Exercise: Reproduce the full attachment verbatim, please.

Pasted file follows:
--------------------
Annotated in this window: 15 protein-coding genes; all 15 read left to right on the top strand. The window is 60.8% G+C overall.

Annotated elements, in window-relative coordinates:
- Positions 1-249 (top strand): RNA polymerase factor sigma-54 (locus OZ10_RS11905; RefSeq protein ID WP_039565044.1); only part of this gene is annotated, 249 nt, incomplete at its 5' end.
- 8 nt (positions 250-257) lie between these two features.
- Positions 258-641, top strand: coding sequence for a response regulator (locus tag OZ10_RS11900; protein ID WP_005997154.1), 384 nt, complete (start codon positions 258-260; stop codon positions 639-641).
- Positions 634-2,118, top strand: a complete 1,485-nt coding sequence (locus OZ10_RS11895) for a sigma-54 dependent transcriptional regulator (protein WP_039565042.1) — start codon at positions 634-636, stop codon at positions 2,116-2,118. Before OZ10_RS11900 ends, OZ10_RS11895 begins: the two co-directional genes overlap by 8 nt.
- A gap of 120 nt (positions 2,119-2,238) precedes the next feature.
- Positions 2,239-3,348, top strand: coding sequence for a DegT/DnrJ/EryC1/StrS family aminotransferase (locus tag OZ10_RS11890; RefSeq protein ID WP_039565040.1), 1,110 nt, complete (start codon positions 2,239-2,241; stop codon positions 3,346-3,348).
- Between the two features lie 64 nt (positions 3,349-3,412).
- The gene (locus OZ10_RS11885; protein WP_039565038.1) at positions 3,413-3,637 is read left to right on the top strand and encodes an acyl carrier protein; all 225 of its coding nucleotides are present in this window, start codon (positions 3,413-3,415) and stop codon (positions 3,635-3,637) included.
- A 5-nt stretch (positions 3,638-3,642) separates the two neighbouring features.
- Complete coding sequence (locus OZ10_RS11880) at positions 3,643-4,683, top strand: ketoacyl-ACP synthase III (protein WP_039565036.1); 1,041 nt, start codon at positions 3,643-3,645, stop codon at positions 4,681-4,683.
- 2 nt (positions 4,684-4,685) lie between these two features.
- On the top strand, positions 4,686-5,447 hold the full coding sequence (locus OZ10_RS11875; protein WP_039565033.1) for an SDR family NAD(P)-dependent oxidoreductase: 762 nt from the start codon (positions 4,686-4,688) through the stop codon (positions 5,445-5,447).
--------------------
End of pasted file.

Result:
Annotated in this window: 15 protein-coding genes; all 15 read left to right on the top strand. The window is 60.8% G+C overall.

Annotated elements, in window-relative coordinates:
- Positions 1-249 (top strand): RNA polymerase factor sigma-54 (locus OZ10_RS11905; RefSeq protein ID WP_039565044.1); only part of this gene is annotated, 249 nt, incomplete at its 5' end.
- 8 nt (positions 250-257) lie between these two features.
- Positions 258-641, top strand: coding sequence for a response regulator (locus tag OZ10_RS11900; protein ID WP_005997154.1), 384 nt, complete (start codon positions 258-260; stop codon positions 639-641).
- Positions 634-2,118, top strand: a complete 1,485-nt coding sequence (locus OZ10_RS11895) for a sigma-54 dependent transcriptional regulator (protein WP_039565042.1) — start codon at positions 634-636, stop codon at positions 2,116-2,118. Before OZ10_RS11900 ends, OZ10_RS11895 begins: the two co-directional genes overlap by 8 nt.
- A gap of 120 nt (positions 2,119-2,238) precedes the next feature.
- Positions 2,239-3,348, top strand: coding sequence for a DegT/DnrJ/EryC1/StrS family aminotransferase (locus tag OZ10_RS11890; RefSeq protein ID WP_039565040.1), 1,110 nt, complete (start codon positions 2,239-2,241; stop codon positions 3,346-3,348).
- Between the two features lie 64 nt (positions 3,349-3,412).
- The gene (locus OZ10_RS11885; protein WP_039565038.1) at positions 3,413-3,637 is read left to right on the top strand and encodes an acyl carrier protein; all 225 of its coding nucleotides are present in this window, start codon (positions 3,413-3,415) and stop codon (positions 3,635-3,637) included.
- A 5-nt stretch (positions 3,638-3,642) separates the two neighbouring features.
- Complete coding sequence (locus OZ10_RS11880) at positions 3,643-4,683, top strand: ketoacyl-ACP synthase III (protein WP_039565036.1); 1,041 nt, start codon at positions 3,643-3,645, stop codon at positions 4,681-4,683.
- 2 nt (positions 4,684-4,685) lie between these two features.
- On the top strand, positions 4,686-5,447 hold the full coding sequence (locus OZ10_RS11875; protein WP_039565033.1) for an SDR family NAD(P)-dependent oxidoreductase: 762 nt from the start codon (positions 4,686-4,688) through the stop codon (positions 5,445-5,447).